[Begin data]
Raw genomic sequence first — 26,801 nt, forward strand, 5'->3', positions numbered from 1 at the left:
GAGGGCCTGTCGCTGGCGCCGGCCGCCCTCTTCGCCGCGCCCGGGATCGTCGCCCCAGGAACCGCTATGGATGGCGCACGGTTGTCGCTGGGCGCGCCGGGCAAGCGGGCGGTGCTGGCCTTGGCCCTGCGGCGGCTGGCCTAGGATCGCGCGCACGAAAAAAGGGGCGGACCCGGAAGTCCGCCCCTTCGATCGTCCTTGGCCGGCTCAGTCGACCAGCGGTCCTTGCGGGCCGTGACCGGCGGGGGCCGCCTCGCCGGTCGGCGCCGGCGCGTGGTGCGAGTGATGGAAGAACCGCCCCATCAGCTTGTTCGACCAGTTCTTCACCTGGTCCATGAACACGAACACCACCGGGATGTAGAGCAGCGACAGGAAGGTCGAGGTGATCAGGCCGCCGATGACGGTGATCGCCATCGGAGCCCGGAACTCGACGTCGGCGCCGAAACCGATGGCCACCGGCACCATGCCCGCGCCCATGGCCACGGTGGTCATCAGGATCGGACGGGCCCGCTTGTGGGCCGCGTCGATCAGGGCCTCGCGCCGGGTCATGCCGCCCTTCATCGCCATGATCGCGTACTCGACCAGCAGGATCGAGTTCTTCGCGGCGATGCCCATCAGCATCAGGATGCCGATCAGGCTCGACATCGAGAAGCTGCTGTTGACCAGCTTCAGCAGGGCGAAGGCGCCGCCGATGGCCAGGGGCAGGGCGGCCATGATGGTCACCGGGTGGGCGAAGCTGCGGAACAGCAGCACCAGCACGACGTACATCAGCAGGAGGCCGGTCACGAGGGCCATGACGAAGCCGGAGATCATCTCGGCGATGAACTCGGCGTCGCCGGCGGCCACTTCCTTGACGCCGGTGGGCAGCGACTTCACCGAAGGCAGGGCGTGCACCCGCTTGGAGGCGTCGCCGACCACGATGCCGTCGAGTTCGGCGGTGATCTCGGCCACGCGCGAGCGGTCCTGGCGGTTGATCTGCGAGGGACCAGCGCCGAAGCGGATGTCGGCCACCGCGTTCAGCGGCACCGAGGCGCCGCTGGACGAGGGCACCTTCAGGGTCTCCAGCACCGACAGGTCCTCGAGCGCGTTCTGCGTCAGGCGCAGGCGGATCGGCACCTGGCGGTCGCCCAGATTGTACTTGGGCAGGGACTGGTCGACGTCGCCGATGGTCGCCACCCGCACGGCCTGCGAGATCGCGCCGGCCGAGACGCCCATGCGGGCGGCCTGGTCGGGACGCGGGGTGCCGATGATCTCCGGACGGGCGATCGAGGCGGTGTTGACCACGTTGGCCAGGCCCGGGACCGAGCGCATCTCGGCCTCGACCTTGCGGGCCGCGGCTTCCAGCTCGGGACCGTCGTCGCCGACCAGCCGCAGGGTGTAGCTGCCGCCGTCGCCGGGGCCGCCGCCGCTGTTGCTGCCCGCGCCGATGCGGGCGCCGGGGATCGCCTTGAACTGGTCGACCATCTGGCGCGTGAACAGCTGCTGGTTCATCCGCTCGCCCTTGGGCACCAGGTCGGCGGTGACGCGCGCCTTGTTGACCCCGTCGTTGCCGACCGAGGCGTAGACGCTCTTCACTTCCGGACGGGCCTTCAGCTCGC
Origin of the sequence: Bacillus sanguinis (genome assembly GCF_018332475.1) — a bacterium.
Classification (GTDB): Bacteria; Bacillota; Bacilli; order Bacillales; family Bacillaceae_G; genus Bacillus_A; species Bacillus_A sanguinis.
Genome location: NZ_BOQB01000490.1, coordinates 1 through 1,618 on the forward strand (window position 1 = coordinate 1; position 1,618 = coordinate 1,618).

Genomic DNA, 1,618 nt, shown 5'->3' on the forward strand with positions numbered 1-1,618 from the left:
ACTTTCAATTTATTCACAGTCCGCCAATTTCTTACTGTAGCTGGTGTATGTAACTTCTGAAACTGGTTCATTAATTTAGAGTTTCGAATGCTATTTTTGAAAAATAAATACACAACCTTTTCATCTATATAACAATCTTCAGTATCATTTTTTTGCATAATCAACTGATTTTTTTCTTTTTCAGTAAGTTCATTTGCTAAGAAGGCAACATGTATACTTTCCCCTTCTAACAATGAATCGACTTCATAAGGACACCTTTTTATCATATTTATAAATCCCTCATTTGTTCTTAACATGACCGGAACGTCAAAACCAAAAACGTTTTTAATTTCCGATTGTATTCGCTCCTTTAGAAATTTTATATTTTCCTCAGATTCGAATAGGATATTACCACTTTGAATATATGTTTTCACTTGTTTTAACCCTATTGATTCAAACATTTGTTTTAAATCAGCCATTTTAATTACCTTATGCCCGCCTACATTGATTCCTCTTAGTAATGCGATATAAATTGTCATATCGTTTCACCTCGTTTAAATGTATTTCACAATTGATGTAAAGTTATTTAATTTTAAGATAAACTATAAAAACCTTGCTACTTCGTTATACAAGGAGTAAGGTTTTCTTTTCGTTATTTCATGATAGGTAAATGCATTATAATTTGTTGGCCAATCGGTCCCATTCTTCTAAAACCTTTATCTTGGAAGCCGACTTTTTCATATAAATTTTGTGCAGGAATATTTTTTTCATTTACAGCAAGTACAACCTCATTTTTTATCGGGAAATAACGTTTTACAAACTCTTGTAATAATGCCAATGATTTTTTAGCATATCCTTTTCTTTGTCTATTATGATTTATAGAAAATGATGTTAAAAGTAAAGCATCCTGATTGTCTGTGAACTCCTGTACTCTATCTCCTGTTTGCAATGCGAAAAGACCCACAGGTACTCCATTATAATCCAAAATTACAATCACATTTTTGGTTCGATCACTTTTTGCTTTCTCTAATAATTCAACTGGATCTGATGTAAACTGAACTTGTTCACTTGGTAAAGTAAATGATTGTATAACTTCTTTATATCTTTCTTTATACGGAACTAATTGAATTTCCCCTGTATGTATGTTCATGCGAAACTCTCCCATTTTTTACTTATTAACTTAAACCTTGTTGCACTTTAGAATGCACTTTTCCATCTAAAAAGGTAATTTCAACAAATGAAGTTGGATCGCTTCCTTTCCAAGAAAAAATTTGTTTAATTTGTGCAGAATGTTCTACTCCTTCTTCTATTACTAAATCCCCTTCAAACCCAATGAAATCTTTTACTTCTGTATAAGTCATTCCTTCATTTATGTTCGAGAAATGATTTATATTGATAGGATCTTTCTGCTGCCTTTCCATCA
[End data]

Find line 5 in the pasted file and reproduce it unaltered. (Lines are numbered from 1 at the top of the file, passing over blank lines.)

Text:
Genome location: NZ_BOQB01000490.1, coordinates 1 through 1,618 on the forward strand (window position 1 = coordinate 1; position 1,618 = coordinate 1,618).